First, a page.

Winnie Holzman (born 1954; New York City) is an American dramatist, screenwriter and poet. She is known for having created the ABC television series My So-Called Life, which led to a nomination for a scriptwriting Emmy Award in 1995, as well as her work writing for thirtysomething and Once and Again. Holzman has garnered fame for her work on Broadway, most notably for writing the book for the smash stage musical Wicked.
Holzman was born in Manhattan but grew up in Roslyn Heights, New York on Long Island. Although she was shy, she wanted to become an actor. At 13, she attended take the Circle in the Square Theatre School in New York.
Holzman graduated with a degree in English and a concentration in Creative Writing at Princeton University. She won many poetry awards, including the Academy of American Poets Prize.
Holzman had been performing in sketch comedy for years, "determined to never make a dime," but on the recommendation of a college friend, she applied to attend the musical theater program at New York University. She eventually got her master's degree in Musical Theatre Writing on a full scholarship. Arthur Laurents was one of her mentors. Other teachers included Stephen Sondheim, Hal Prince, Betty Comden, Adolph Green, and Leonard Bernstein.
Her stage writing credits include Serious Bizness. While at NYU she wrote the musical Birds of Paradise (with composer David Evans), which was produced off-Broadway in 1987 and directed by Laurents. It got scathing reviews.
Holzman made her Broadway debut in 2003 when she wrote the book for the Stephen Schwartz musical Wicked, based on the novel of the same name by Gregory Maguire. She won the Drama Desk Award for Outstanding Book of a Musical and was nominated for the Tony Award for Best Book of a Musical.
In 1988, Holzman's husband, actor-writer Paul Dooley, got a job in Los Angeles on the TV series Coming of Age. While visiting her brother, cinematographer Ernest Holzman, on the set of thirtysomething, writer Richard Kramer suggested she should write for the show. Ed Zwick and Marshall Herskovitz bought a spec script from Holzman, and she went on to become a staff writer on thirtysomething in 1989. She wrote nine episodes during its last two seasons. Zwick and Herskovitz later executive produced My So-Called Life, a show about a teenage girl. Holzman went from to story editor to executive story editor to a creator and writer of the show.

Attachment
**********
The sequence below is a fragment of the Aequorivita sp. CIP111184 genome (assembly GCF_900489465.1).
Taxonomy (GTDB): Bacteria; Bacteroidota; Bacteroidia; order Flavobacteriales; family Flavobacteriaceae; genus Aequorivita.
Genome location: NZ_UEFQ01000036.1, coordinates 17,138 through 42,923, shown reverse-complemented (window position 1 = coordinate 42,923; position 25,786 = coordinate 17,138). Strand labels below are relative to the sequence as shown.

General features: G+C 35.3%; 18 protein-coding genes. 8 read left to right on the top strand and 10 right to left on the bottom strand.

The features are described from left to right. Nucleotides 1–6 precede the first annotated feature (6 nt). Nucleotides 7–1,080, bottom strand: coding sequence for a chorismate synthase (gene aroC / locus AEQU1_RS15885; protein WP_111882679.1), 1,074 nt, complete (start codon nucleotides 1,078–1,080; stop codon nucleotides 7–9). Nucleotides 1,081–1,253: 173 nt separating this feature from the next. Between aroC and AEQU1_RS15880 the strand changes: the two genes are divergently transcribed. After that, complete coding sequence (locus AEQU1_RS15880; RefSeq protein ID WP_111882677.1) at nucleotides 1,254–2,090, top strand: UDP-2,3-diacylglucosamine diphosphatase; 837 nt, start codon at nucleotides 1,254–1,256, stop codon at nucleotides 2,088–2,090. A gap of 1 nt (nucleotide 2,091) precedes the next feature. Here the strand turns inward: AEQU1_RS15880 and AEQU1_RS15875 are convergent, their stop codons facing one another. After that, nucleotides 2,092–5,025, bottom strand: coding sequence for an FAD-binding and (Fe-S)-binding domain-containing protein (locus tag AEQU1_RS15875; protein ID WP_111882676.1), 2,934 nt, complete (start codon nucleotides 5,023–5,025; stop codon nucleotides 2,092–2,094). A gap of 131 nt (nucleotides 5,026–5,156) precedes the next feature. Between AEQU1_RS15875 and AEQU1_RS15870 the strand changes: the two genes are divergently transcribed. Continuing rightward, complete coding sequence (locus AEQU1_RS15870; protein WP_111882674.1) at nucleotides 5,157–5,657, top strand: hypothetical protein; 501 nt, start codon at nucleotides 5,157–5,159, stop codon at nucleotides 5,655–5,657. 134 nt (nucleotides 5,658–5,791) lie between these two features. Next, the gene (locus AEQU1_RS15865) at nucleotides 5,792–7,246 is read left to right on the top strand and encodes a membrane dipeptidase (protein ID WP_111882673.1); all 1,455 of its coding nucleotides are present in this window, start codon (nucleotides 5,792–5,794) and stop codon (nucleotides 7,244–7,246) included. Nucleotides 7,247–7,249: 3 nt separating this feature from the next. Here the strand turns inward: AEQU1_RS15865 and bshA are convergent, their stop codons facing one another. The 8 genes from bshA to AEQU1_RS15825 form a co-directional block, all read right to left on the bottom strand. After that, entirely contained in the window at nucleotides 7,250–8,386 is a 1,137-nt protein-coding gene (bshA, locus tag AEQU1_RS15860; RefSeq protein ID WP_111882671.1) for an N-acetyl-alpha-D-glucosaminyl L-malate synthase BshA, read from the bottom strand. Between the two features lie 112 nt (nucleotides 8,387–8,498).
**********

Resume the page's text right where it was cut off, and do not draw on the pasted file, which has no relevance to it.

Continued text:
Holzman has collaborated on various short films with her daughter, Savannah. They penned a TV pilot based on the Sasha Paley novel Huge, which ABC Family greenlit in January 2010 with a direct-to-series order. Huge premiered in late June 2010. The show team included Holzman, Dooley, her daughter, and her brother, who was the cinematographer. The series was cancelled on October 4, 2010 due to low ratings compared with the network's other summer hits.
From 2014 to 2016, Holzman was one of the producers and writers of the Showtime series Roadies, a behind-the-scenes comedy about people working with a touring rock band created by Cameron Crowe, J.J. Abrams (executive producing), and Holzman, that ran for a season. The series starred Luke Wilson, Imogen Poots, Keisha Castle-Hughes, Peter Cambor, Rafe Spall and Carla Gugino.
Holzman has had a number of acting spots, primarily cameo roles on her own TV shows and a role as a therapist on Curb Your Enthusiasm. She also had a small role in the film Jerry Maguire. She wrote and performed several personal essays at the Un-Cabaret spoken word shows in Los Angeles and is featured on their CD Play the Word (Vol. 1).
- The Wonder Years (1990) (TV) (one episode only)
- Thirtysomething (1990-1991) (TV)
- My So-Called Life (1994-1995) (TV) (Creator)
- 'Til There Was You (1997)
- Once and Again (1999-2002) (TV)
- Wicked (2003) (Stage)
- Huge (2010) (TV) (Co-creator)
- Wicked (2019) (Film)
- Thirtysomething as "Sherry Eisen" (1990) (TV)
- Major Dad as "Mrs. Burns" (1992) (TV)
- My So-Called Life as "Cathy Kryzanowski" (1994) (TV)
- Jerry Maguire as "Women's Group Member" (1996)
- Love, American Style as "Miss Hepker" (1999) (TV)
- Once and Again as Shelley (2000-2002) (TV)
- Roswell as "Madame Vivian" (2000-2002) (TV)
- Hopeless Pictures as "Actress" (2005) (TV)
- Curb Your Enthusiasm as "Dr. Salvin" (2007) (TV)
- Checkmate as "Mrs. Sappington" (2009) (short film)
Holzman has been married to character actor Paul Dooley, who she met at an improv acting class in New York, since November 18, 1984. They were both living with other people at the time, but gradually built a relationship. Holzman notes they have a 26-year age difference, which makes them quite different in some ways, yet they are still very close: "It's a big part of our lives but in a way it's meaningless." They have a daughter named Savannah Dooley. They live in Toluca Lake in Los Angeles, California.